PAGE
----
This is the third in a series of posts about the history of the library at Iowa State. Want to catch up? Read the first and second posts!
The library has been through many expansions through the 20th century to meet the demands of a growing student population. Iowa State had a new library in 1925, but as quickly as 1930 the collection was too large for the bookshelf space. In 1940, an off-site storage facility was built to handle some of the overflow that had been stored in the Memorial Union and the Engineering Exhibit Hall.
Lois Johnson Smith checks a request for books, University photos, box 2046
While the collection already exceeded the size of the library, there were other pressures put on the library space starting in the mid-century. The university experienced a great period of growth after WWII due to the GI Bill and the Cold War, when the government was eager to fund the scientific research done at Iowa State. This period of growth was exacerbated by the incoming Baby Boom students. All of these factors put great pressure on the amount of study space in the library.
To address these issues, the first expansion opened in 1961. The new addition had 5 floors and added 52,000 square feet. One big innovation for this addition was open stacks, allowing students to browse the shelves and pick out books themselves. A glass rotunda was built for the new entrance on the south side of the building complete with staffed circulation desk to make sure materials did not make their way out of the library without being checked out.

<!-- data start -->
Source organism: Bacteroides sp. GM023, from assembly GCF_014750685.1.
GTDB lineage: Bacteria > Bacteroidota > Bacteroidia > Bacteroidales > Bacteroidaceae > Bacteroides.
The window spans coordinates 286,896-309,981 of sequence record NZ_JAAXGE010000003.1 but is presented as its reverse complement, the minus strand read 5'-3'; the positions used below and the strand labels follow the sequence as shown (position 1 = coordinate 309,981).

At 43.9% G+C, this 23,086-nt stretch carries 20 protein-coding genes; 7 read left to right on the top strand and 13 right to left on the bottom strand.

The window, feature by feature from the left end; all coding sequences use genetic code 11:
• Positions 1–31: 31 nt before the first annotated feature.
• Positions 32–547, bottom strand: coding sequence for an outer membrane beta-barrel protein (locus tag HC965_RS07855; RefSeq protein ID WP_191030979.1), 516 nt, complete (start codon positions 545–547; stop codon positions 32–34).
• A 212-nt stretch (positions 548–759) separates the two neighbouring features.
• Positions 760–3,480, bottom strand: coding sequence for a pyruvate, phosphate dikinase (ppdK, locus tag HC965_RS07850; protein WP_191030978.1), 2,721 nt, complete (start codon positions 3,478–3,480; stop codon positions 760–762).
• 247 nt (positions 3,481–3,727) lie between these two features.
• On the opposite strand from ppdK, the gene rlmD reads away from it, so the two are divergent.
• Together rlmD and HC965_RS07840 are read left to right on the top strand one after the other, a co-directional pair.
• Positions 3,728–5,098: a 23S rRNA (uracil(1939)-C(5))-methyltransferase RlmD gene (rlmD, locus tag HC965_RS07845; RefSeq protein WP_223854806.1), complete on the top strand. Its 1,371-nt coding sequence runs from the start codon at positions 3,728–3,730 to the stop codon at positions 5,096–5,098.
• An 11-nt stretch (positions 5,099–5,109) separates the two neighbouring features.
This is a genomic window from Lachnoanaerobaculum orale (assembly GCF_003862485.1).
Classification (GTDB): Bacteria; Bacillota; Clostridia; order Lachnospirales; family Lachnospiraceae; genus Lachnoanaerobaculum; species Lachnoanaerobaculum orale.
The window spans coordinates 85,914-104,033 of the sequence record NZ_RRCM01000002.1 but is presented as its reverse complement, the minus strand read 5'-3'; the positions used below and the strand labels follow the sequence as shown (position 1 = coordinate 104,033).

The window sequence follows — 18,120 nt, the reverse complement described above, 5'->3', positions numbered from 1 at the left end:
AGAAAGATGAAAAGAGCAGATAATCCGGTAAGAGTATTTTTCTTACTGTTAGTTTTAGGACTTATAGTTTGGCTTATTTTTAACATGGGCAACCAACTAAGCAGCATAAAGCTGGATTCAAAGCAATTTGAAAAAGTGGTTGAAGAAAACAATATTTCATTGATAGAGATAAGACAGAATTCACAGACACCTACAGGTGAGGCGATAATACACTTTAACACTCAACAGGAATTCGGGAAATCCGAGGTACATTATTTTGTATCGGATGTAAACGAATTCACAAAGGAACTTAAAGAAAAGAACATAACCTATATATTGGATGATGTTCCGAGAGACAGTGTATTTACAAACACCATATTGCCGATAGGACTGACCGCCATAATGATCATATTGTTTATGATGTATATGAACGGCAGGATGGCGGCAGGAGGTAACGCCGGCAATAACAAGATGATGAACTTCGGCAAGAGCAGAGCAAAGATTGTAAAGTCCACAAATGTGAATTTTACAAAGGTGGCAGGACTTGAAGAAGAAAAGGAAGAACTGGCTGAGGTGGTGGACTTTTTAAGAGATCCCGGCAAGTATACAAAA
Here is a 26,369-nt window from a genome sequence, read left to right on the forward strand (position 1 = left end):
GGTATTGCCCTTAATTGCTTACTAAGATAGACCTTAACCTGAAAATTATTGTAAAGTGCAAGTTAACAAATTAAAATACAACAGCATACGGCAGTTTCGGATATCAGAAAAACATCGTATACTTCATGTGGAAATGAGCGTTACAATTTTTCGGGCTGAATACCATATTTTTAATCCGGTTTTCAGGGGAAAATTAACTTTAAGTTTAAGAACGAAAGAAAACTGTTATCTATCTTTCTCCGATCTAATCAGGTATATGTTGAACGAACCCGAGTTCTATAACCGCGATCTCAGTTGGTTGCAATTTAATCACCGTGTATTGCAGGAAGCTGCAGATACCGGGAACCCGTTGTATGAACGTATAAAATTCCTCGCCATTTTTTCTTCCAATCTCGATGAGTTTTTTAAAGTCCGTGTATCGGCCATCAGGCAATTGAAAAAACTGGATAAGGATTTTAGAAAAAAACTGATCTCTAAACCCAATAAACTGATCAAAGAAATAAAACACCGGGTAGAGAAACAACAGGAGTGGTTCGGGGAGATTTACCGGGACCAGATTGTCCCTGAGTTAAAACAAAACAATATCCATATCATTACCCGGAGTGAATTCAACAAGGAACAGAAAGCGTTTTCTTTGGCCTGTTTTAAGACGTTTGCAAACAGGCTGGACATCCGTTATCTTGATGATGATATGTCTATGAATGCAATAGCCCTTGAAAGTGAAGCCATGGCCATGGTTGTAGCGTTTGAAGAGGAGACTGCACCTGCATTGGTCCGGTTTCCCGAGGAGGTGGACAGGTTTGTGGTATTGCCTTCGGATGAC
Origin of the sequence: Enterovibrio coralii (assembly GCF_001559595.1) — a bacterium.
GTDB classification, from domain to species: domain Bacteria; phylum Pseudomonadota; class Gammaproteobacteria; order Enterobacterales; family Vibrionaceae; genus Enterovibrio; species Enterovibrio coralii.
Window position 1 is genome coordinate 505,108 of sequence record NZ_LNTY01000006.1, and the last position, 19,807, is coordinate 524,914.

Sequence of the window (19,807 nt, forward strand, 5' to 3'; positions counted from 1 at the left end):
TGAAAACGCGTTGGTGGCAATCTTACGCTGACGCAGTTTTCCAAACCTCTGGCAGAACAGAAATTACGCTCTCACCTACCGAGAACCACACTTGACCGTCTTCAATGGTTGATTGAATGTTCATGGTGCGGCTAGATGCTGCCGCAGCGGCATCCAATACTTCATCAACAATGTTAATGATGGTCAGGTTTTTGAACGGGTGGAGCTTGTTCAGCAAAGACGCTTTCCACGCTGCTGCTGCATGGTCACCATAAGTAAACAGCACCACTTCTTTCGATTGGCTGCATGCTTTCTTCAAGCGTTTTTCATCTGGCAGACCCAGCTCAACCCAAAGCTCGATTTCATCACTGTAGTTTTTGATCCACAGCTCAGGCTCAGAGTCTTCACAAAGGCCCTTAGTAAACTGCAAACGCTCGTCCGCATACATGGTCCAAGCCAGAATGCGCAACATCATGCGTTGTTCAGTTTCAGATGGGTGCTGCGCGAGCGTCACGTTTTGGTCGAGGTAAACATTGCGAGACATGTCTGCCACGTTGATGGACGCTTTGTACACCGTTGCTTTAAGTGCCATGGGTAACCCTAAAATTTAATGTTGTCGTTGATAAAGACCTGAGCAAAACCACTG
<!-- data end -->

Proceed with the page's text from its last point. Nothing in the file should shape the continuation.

Students check out materials by the new South entrance, 1961, University photographs, box 147
Even brand new, the expanded library could only accommodate 75% of the 520,000 volume collection and did not contain the amount of study space recommended for the size of the student population. Tellingly, even as they were building the addition, it was referred to as the “First Addition”, which brings us, inevitably, to the Second Addition.
This addition was started in 1967 and completed in 1969. This expansion more than doubled the space for storing books and for users to work.*
In the 1969/70 school year, the library offered 7 courses. There were 4 undergraduate courses, each designed for students in different areas of study: home economics, sciences and humanities, engineering, and agriculture. Additionally, there were 3 courses, each aimed at different groups of graduate students.
Library staff, 1960, University photos, box 2043
Be sure to follow the blog to see the library further expand and get a name!
*Post written with the help of “A Short History of the Iowa State University Library 1858-2007” by Kevin D. Hill.